• Inspiration from T.R. himself. We put some of Theodore Roosevelt’s best quotes about conservation front and center on the homepage to remind us of the legacy we’re here to uphold.

We hope our fresh design will make it easier for you stay in-the-know and engaged on the front lines of conservation. Let us know what you think of our makeover by emailing info@trcp.org. We’d love to hear from you.





Julia Peebles

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posted in: General

January 9, 2017

Glassing the Hill: January 9 – 13

The TRCP’s scouting report on sportsmen’s issues in Congress

Last week was the kick-off of the 115th Congress. Here’s what you may have missed:

Public lands were threatened on the first day. A provision was included in the House rules package that would allow the Congressional Budget Office to not consider the lost revenues from transferring public lands, potentially easing the path forward for transfer. The package passed the House on party lines.

Efforts were made to eliminate recent regulations during the first week. The House quickly passed two bills which aim to facilitate the removal of rules that were made in the final days of the Obama administration. “The Midnight Rules Relief Act” would allow a single joint resolution by lawmakers to disapprove multiple rules finalized in the administration’s final days, and “The Regulations from Executive in Need of Scrutiny Act” (REINS Act) would require congressional approval for any federal rule that would impact the economy with costs that exceed $100 million. The Senate introduced their own versions of these bills as well: S. 34 and S. 21.

Another way to undo previous rules might be used to weaken water protections. As Obama-era regulations continue to be a major focus of the new Congress, it seems likely that the Congressional Review Act (CRA) may be utilized to stop the most highly controversial rules. The CRA would allow Congress to consider stopping rules that were introduced after May 16, 2016 with only a simple majority. One rule the Republican leadership would like to see blocked first is the Stream Protection Rule, which would limit regulations for coal mining near waterways. The House is expected to begin considering rules under the CRA as early as January 30.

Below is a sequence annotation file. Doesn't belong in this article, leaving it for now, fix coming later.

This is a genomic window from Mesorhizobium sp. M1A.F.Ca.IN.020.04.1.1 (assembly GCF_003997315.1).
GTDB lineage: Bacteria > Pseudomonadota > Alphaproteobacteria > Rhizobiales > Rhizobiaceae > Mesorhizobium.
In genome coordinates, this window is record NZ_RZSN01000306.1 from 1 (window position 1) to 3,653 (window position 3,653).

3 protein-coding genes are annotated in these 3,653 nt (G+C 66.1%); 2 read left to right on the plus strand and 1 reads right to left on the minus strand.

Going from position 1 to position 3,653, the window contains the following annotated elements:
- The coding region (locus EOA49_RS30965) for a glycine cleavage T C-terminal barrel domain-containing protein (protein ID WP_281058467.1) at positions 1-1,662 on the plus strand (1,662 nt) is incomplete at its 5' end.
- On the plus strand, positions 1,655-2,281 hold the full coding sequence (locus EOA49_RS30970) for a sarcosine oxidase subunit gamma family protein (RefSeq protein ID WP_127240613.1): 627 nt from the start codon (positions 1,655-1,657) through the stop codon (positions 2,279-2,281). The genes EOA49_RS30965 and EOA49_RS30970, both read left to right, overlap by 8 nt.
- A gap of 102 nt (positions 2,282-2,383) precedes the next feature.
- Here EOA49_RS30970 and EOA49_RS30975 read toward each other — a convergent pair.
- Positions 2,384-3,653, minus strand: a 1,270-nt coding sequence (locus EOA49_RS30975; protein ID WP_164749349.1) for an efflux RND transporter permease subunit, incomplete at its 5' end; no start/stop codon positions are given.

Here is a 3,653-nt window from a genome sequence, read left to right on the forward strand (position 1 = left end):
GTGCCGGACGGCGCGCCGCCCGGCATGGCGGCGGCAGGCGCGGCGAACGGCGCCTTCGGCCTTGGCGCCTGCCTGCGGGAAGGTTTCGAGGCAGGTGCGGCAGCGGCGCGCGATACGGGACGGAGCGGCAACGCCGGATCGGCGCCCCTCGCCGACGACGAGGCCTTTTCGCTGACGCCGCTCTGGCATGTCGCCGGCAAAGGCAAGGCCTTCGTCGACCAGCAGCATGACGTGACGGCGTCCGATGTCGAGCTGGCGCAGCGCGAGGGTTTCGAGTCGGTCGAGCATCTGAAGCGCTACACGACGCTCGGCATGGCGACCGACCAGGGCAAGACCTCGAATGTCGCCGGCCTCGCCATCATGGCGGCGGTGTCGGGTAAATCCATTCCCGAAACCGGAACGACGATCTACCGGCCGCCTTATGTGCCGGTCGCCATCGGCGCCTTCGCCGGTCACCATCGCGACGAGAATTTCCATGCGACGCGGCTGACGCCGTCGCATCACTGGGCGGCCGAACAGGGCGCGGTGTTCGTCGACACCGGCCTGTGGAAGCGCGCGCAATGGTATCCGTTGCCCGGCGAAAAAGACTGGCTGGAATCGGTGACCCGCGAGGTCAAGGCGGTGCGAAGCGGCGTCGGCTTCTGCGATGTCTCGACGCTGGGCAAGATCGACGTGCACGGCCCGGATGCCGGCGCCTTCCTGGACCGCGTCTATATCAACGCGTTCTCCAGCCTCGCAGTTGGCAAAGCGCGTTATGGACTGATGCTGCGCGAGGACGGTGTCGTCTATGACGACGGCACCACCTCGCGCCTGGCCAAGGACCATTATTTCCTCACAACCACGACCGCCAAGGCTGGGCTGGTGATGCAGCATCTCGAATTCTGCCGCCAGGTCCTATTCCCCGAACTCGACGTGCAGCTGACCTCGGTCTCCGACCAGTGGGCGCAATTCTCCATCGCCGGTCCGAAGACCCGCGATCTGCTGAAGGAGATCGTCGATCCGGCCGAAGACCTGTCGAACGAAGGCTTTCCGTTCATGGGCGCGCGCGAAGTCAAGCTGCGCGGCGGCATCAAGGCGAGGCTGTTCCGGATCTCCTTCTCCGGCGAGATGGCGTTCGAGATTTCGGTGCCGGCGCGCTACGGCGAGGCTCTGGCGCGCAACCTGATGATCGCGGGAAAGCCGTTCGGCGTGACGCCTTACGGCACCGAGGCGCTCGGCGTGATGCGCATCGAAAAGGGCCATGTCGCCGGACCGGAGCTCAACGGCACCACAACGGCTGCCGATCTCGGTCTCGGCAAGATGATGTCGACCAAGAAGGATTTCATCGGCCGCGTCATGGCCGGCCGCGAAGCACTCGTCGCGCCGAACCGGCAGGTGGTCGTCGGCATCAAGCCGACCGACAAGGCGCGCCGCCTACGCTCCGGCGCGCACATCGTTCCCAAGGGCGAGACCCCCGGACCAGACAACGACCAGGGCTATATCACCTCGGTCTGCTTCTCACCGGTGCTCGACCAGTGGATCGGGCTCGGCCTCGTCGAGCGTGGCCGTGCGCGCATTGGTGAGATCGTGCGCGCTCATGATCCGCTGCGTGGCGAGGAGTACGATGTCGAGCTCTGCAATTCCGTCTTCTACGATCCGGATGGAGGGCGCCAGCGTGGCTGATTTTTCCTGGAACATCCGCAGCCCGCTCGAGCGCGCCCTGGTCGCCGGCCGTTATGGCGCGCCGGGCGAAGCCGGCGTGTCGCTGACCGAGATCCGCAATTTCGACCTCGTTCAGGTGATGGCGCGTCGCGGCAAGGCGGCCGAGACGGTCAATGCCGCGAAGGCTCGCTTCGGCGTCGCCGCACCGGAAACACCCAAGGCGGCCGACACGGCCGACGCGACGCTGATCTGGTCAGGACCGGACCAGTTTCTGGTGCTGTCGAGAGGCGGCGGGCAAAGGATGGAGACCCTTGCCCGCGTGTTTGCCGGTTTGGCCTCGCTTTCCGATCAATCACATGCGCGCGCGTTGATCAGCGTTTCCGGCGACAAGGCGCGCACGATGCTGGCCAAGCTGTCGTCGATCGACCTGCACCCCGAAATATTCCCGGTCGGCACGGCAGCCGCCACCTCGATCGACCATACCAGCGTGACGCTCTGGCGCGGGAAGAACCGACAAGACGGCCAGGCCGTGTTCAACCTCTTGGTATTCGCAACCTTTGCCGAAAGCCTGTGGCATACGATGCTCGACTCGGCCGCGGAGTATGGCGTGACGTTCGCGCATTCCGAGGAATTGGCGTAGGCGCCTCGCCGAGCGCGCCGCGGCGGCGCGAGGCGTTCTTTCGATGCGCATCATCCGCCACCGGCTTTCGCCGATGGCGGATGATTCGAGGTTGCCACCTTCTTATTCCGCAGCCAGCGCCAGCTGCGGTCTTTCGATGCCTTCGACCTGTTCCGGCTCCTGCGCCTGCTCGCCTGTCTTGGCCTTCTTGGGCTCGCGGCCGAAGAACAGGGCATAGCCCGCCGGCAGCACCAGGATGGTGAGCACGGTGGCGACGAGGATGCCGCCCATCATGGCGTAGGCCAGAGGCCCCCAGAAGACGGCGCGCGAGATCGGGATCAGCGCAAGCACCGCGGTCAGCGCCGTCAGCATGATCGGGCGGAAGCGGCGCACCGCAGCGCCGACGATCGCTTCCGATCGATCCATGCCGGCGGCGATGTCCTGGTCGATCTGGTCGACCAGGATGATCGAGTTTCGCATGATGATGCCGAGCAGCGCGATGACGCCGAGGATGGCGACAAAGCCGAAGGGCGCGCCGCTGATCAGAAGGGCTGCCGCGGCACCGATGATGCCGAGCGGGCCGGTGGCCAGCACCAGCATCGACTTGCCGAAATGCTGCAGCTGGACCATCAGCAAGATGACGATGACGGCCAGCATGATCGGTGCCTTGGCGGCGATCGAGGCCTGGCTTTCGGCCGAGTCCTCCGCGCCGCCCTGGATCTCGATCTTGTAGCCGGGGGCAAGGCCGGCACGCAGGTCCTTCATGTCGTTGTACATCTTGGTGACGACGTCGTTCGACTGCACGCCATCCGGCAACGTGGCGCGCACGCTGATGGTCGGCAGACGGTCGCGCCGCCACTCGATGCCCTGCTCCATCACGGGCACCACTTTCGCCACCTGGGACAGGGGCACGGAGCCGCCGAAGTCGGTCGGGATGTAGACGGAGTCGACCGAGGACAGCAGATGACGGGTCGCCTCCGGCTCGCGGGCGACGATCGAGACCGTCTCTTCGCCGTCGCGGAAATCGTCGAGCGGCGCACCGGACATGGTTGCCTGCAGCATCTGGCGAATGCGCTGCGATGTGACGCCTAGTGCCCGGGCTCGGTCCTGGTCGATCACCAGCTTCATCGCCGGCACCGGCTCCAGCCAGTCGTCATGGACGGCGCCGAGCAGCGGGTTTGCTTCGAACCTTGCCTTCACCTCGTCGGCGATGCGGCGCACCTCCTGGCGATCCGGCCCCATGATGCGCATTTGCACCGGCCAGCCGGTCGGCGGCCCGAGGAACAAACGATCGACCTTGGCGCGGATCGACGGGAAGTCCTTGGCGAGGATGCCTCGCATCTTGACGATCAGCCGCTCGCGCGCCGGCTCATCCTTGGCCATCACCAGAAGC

The national monument designation process is also under scrutiny. Senator Lisa Murkowski (R-Alaska) and 25 Senate Republicans introduced “The Improved National Monument Designation Process Act,” which would require congressional approval, state legislature and local support, and a certification of compliance with the National Environmental Policy Act before national monuments and marine monuments can be declared by the president.

This is what we’re scoping this week:

We’ll be watching 2017 budget discussions for provisions that affect habitat and access. To this point, 21 amendments have been filed to the Senate Budget Resolution, with many more expected. The Senate is expected to be voting on budget-related amendments for the majority of this week, including a likely “vote-a-rama,” during which many votes will be stacked one after the other into a late-night voting session. Amendments must be written in a way that makes them germane to the budget, but can cover a wide range of policy issues.

The process of confirming Trump’s cabinet might begin this week with testimonies in nominees’ respective Senate committees. President-elect Donald Trump’s nominees for EPA Administrator Scott Pruitt and Energy Secretary Rick Perry, attended meetings with Republicans and Democrats last week in advance of confirmation hearings that will be announced soon. Congressman Ryan Zinke (R-Mont.), Trump’s Interior Secretary nominee, will be meeting with Senate Energy and Natural Resources Committee members this week in advance of a confirmation hearing that Chairwoman Murkowski pledged will happen before the inaugural ceremonies on Jan 20.